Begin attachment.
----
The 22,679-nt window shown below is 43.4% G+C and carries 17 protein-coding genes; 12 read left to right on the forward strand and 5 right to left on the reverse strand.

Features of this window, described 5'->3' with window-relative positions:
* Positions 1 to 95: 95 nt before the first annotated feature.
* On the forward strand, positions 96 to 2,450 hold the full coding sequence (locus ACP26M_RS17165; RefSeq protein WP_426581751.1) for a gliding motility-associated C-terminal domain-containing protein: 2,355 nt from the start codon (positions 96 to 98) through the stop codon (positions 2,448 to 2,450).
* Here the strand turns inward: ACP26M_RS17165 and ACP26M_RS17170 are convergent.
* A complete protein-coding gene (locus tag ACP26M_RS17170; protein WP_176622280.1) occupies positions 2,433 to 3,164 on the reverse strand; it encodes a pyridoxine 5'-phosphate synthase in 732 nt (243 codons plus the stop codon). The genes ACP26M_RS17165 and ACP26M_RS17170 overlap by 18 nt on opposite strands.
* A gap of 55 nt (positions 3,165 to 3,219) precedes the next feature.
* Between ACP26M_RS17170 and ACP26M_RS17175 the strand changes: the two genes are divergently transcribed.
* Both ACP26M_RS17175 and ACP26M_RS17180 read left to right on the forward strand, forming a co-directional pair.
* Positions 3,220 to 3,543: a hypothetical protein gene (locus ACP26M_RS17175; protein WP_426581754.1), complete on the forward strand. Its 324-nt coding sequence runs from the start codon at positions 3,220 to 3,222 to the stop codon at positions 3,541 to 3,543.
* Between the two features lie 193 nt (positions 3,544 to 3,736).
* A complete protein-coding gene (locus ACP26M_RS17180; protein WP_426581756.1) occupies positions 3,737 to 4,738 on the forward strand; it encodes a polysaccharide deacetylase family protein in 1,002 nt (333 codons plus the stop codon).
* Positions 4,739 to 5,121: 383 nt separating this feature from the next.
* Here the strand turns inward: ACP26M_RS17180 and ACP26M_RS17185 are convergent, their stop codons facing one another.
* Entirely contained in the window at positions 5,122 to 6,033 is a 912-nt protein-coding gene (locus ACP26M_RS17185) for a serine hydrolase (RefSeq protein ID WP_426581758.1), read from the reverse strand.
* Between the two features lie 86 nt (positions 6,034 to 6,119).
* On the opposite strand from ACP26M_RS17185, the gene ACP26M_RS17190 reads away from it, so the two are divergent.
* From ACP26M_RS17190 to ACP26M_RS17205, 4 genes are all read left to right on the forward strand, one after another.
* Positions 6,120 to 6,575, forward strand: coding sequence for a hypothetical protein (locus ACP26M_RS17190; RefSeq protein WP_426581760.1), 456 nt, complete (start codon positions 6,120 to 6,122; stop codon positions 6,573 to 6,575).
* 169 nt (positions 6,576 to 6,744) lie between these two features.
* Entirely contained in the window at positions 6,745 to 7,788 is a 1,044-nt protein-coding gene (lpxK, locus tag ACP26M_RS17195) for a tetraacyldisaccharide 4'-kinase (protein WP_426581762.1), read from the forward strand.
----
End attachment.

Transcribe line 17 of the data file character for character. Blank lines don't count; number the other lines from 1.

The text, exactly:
* On the opposite strand from ACP26M_RS17185, the gene ACP26M_RS17190 reads away from it, so the two are divergent.